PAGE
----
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About Judy Kendall
She is an accomplished and frequent performer of her poetry, which consists, in book form, of insatiable carrot - a collection of visual gardening and bird poetry created out of several very different conventional and avant-garde gardening residencies; Climbing Postcards, rock-climbing poems, nearly all first drafted within 24 hours of a climb; Joy Change, poems about Japan, where she lived for several years; and The Drier The Brighter, focussing on questions of identity in the Gloucestershire countryside.
Recent work includes the longer visual poem 'Mismapping', a layering of maps and landscapes articulated in the dialogue that results when a walk through one landscape is guided by a map of another. This is collected in the Liquoricefish anthology What Lies Within, due to be published in March 2017.
When not working creatively, she is a reader in English and Creative Writing at Salford University, where she currently runs the BA programme in English and Creative Writing, and gives classes in poetry, prose and visual text. She has published a number of academic papers on creative composition processes, on the visual text and the interface between typography and poetry, and is currently researching innovative uses of African English in African literature in English. She has edited two collections of Edward Thomas letters, (Edward Thomas's Poets, Carcanet and Poet to Poet: Thomas's letters to Walter de la Mare, Seren). Poet to Poet was recently recommended in the Guardian list of best poem books of 2012 - see http://www.guardian.co.uk/books/2012/nov/30/christmas-gifts-2012-best-poetry-books. Her first monograph, Edward Thomas: the Origins of his Poetry, was published by University of Wales Press. Her second monograph, Edward Thomas and Birdsong, was published in Cecil Woolf's War Poets series in 2014 and listed in the Guardian Round up of Best Nature Literature of that year. See https://www.theguardian.com/books/2014/dec/06/best-nature-literature-2014.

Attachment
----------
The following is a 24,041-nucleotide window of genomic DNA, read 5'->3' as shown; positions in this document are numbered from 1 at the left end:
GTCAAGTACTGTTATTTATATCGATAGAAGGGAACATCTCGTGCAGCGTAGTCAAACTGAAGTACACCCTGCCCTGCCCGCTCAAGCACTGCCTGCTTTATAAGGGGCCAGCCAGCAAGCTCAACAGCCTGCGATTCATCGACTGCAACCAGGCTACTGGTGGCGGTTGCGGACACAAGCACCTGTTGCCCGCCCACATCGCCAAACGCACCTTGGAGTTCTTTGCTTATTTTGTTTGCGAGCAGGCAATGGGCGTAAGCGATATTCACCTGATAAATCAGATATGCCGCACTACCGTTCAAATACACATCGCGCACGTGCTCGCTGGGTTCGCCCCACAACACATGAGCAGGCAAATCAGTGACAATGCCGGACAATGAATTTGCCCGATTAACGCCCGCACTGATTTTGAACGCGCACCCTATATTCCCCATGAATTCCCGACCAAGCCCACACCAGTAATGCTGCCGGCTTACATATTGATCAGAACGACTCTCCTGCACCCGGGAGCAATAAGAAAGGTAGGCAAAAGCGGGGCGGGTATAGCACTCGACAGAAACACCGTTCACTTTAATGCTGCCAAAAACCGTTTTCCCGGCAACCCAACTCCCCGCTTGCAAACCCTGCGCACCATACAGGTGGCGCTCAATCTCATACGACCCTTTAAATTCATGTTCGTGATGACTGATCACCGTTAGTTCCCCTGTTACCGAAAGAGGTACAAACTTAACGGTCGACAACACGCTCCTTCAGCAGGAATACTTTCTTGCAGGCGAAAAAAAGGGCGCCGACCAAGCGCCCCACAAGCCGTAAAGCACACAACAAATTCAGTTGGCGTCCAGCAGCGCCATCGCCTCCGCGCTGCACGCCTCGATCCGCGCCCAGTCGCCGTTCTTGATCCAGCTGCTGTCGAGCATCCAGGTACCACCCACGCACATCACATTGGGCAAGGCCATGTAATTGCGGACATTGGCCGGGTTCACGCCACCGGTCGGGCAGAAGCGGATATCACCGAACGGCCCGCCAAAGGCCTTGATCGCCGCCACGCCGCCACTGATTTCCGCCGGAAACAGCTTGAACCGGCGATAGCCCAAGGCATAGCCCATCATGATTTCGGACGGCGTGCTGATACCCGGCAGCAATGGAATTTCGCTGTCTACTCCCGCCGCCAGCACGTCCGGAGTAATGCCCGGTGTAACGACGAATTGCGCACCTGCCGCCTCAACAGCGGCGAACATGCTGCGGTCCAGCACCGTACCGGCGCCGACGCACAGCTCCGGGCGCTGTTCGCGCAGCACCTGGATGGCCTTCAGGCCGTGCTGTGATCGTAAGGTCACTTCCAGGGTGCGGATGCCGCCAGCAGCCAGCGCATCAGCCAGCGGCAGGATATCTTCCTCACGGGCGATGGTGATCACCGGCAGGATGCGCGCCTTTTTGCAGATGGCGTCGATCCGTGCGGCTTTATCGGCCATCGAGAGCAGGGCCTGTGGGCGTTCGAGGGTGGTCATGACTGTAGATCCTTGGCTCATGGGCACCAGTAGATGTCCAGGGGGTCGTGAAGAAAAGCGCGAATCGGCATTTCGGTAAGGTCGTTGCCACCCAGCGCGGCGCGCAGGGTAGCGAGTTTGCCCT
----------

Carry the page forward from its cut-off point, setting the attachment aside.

Edward Thomas: The Origins of his Poetry builds a new theoretical framework for critical work on imaginative composition through an investigation of Edward Thomas’s composing processes, on material from his letters, his poems and his prose books. It looks at his relation to the land and landscape and includes detailed and illuminating new readings of his poems. It traces connections between Thomas’s approach to composition and the writing and thought of Freud, Woolf and William James, and the influence of Japanese aesthetics, and draws surprising and far-reaching conclusions for the study of poetic composition.